“Some drivers are great and extremely helpful. Sometimes you get a driver who is very considerate and takes the time to ask you where you’re going and if I need help getting to my seat,” she says. “It just adds a layer of security knowing you have a considerate driver.”
Kathryn has had mixed experiences with fellow customers on the bus. Many offer to help her on her way and are quick to remind her she’s at her destination. When going somewhere new, Kathryn relies on others advising her where she’s going, and often asks for directions.
“I have had some great experiences with customers,” Kathryn says. “Most people are so helpful but sometimes people ignore me. Also annoying is when they tell me we’re at my stop and we’re not. That’s mostly an innocent mistake but it does annoy me when I’m having to listen out for the driver and someone else tries to help.”
She has often had to settle for a seat that is not a priority one, which is difficult for her as she is used to sitting in these seats. Priority seating isn’t crucial to her, but if she has her guide dog with her, the dog may end up in the middle of the aisle and can be problematic.
With degrees in History and Sociology, as well as a Master’s in Applied Sciences (all from the University of Stirling), Kathryn is hoping to start a new job soon, which will require even more bus travel, including connecting journeys.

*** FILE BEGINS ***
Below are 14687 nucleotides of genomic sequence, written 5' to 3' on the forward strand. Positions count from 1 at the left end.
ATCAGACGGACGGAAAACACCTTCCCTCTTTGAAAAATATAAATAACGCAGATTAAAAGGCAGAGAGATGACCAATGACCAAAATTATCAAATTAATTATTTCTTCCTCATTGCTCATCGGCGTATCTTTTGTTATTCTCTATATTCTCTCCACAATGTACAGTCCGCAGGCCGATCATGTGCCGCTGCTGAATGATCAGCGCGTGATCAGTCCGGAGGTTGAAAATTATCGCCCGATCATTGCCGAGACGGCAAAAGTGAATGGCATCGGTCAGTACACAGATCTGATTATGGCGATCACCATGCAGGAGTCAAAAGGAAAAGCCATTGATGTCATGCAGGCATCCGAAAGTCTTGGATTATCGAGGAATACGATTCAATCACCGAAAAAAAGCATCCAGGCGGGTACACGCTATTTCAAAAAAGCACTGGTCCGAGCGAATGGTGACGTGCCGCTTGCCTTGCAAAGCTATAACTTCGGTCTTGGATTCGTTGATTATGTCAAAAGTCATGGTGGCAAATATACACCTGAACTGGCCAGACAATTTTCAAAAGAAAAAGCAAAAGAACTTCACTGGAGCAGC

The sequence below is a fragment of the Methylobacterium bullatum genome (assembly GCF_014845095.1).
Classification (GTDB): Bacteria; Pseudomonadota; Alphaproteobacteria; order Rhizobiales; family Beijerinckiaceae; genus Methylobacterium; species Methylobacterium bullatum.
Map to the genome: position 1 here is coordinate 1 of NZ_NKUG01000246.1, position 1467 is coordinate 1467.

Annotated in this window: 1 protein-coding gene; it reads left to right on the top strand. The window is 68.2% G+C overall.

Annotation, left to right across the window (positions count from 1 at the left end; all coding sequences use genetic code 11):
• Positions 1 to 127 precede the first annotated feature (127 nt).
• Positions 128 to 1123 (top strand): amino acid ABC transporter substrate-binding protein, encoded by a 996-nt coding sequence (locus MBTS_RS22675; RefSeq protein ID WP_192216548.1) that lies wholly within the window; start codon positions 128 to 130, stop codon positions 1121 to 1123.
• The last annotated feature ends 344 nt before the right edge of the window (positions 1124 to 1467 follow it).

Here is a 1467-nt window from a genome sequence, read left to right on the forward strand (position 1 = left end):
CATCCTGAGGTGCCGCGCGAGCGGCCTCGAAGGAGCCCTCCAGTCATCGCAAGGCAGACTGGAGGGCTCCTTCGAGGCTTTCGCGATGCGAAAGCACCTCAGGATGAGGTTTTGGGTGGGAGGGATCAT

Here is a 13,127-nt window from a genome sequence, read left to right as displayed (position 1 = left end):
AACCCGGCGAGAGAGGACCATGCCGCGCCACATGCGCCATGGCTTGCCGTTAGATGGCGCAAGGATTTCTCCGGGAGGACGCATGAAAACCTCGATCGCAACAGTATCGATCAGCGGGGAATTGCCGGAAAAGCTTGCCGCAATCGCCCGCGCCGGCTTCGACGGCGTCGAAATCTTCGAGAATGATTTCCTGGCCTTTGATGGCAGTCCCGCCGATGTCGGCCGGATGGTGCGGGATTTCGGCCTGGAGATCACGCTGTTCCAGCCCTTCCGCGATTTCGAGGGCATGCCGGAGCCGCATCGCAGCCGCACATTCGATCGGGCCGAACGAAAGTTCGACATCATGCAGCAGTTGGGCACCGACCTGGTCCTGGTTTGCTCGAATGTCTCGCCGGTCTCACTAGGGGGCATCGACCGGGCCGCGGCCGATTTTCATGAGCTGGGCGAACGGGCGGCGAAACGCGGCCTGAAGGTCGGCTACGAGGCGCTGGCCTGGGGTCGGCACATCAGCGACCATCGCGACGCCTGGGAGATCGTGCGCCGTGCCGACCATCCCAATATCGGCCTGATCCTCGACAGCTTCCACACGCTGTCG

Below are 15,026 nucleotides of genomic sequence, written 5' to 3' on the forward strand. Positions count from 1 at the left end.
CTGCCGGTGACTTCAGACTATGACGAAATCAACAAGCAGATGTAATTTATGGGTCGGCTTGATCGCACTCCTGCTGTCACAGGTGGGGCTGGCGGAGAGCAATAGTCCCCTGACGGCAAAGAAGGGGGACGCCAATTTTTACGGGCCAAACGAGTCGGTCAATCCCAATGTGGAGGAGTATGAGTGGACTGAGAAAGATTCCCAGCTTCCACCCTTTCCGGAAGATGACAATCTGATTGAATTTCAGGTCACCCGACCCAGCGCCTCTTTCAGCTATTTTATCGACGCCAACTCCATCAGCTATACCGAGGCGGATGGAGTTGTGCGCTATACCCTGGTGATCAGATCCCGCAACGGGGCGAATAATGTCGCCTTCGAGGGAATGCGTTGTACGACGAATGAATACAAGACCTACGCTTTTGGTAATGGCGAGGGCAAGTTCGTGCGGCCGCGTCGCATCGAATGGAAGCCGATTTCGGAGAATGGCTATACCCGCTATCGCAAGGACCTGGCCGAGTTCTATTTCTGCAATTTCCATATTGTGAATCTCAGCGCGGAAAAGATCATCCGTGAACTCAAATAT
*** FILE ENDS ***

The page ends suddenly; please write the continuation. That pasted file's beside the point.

For the average customer, some measure of preparation would be required for making these journeys, but for Kathryn it involves a massive amount of planning the night before. She relies on the Lothian app to let her know bus times and routes to give her as much information as possible ahead of time.
“By chatting to me it shows Lothian have a commitment to accessibility and that is a good thing.”
Despite some of the issues she’s encountered, Kathryn believes that awareness of hidden disabilities is getting better in society, and that Lothian are particularly helpful when it comes to messaging around accessibility.
“I can’t think of lots of things Lothian could to do improve, they do a good job,” says Kathryn. “Maybe continue working with other groups, trying to further understand the challenges people have on their daily travels.”
Our thanks go to Kathryn for speaking about her experiences with us.
Lothian remains committed to providing an efficient, world class bus service for the people of Edinburgh and the Lothians. Within that commitment, we reiterate that our buses are accessible for everyone. We would like to remind customers that not all disabilities are visible, and for a variety of reasons some of our customers cannot wear a face mask during their essential journey. Please be kind and considerate while on our buses.
* Thistle Assistance is an initiative to help you feel safer and more comfortable when using public transport. You may prefer more time to get to your seat. You may like your driver to speak more slowly and clearly. Thistle Assistance’s card and app let transport staff know in an easy and subtle way what extra support you’d like. Visit the Thistle Assistance website to find out more.